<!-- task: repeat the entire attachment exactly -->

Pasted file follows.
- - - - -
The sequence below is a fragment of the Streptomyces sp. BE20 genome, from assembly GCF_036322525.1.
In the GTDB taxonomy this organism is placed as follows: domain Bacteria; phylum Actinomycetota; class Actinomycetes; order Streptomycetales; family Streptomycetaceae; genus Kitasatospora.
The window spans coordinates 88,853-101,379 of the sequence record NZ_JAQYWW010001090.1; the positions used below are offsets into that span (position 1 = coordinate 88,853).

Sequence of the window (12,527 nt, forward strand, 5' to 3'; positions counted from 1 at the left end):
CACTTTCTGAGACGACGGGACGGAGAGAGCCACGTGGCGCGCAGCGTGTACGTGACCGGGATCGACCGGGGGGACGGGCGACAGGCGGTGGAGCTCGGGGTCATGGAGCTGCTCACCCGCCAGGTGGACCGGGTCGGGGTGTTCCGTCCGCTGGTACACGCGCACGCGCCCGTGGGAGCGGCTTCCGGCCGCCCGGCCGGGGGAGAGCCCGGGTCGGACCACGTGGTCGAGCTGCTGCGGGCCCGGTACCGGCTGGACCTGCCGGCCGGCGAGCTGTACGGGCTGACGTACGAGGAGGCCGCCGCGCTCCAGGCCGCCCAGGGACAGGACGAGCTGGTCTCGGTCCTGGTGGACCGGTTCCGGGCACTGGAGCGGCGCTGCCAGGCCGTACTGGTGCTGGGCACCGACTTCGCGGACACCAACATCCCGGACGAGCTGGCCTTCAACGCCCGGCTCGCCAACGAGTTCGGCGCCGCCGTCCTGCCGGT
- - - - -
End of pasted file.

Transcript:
The sequence below is a fragment of the Streptomyces sp. BE20 genome, from assembly GCF_036322525.1.
In the GTDB taxonomy this organism is placed as follows: domain Bacteria; phylum Actinomycetota; class Actinomycetes; order Streptomycetales; family Streptomycetaceae; genus Kitasatospora.
The window spans coordinates 88,853-101,379 of the sequence record NZ_JAQYWW010001090.1; the positions used below are offsets into that span (position 1 = coordinate 88,853).

Sequence of the window (12,527 nt, forward strand, 5' to 3'; positions counted from 1 at the left end):
CACTTTCTGAGACGACGGGACGGAGAGAGCCACGTGGCGCGCAGCGTGTACGTGACCGGGATCGACCGGGGGGACGGGCGACAGGCGGTGGAGCTCGGGGTCATGGAGCTGCTCACCCGCCAGGTGGACCGGGTCGGGGTGTTCCGTCCGCTGGTACACGCGCACGCGCCCGTGGGAGCGGCTTCCGGCCGCCCGGCCGGGGGAGAGCCCGGGTCGGACCACGTGGTCGAGCTGCTGCGGGCCCGGTACCGGCTGGACCTGCCGGCCGGCGAGCTGTACGGGCTGACGTACGAGGAGGCCGCCGCGCTCCAGGCCGCCCAGGGACAGGACGAGCTGGTCTCGGTCCTGGTGGACCGGTTCCGGGCACTGGAGCGGCGCTGCCAGGCCGTACTGGTGCTGGGCACCGACTTCGCGGACACCAACATCCCGGACGAGCTGGCCTTCAACGCCCGGCTCGCCAACGAGTTCGGCGCCGCCGTCCTGCCGGT